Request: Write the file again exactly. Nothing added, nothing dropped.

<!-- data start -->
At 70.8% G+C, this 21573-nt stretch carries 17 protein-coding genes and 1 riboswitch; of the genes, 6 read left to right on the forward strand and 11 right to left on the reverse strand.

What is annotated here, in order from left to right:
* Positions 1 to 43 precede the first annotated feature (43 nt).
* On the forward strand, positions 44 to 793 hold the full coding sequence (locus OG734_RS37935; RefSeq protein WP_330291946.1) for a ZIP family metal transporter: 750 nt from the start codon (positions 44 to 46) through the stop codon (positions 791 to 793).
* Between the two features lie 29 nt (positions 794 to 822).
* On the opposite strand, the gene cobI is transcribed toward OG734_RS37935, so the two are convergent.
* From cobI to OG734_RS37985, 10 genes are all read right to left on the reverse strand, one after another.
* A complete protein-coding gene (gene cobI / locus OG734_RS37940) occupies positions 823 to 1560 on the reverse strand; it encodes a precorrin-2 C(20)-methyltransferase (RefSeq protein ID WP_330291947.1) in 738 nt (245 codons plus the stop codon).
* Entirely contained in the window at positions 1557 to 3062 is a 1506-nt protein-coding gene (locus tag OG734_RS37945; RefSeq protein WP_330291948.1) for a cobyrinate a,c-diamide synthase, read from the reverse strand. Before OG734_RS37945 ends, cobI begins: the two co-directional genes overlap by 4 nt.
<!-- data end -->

At 70.8% G+C, this 21573-nt stretch carries 17 protein-coding genes and 1 riboswitch; of the genes, 6 read left to right on the forward strand and 11 right to left on the reverse strand.

What is annotated here, in order from left to right:
* Positions 1 to 43 precede the first annotated feature (43 nt).
* On the forward strand, positions 44 to 793 hold the full coding sequence (locus OG734_RS37935; RefSeq protein WP_330291946.1) for a ZIP family metal transporter: 750 nt from the start codon (positions 44 to 46) through the stop codon (positions 791 to 793).
* Between the two features lie 29 nt (positions 794 to 822).
* On the opposite strand, the gene cobI is transcribed toward OG734_RS37935, so the two are convergent.
* From cobI to OG734_RS37985, 10 genes are all read right to left on the reverse strand, one after another.
* A complete protein-coding gene (gene cobI / locus OG734_RS37940) occupies positions 823 to 1560 on the reverse strand; it encodes a precorrin-2 C(20)-methyltransferase (RefSeq protein ID WP_330291947.1) in 738 nt (245 codons plus the stop codon).
* Entirely contained in the window at positions 1557 to 3062 is a 1506-nt protein-coding gene (locus tag OG734_RS37945; RefSeq protein WP_330291948.1) for a cobyrinate a,c-diamide synthase, read from the reverse strand. Before OG734_RS37945 ends, cobI begins: the two co-directional genes overlap by 4 nt.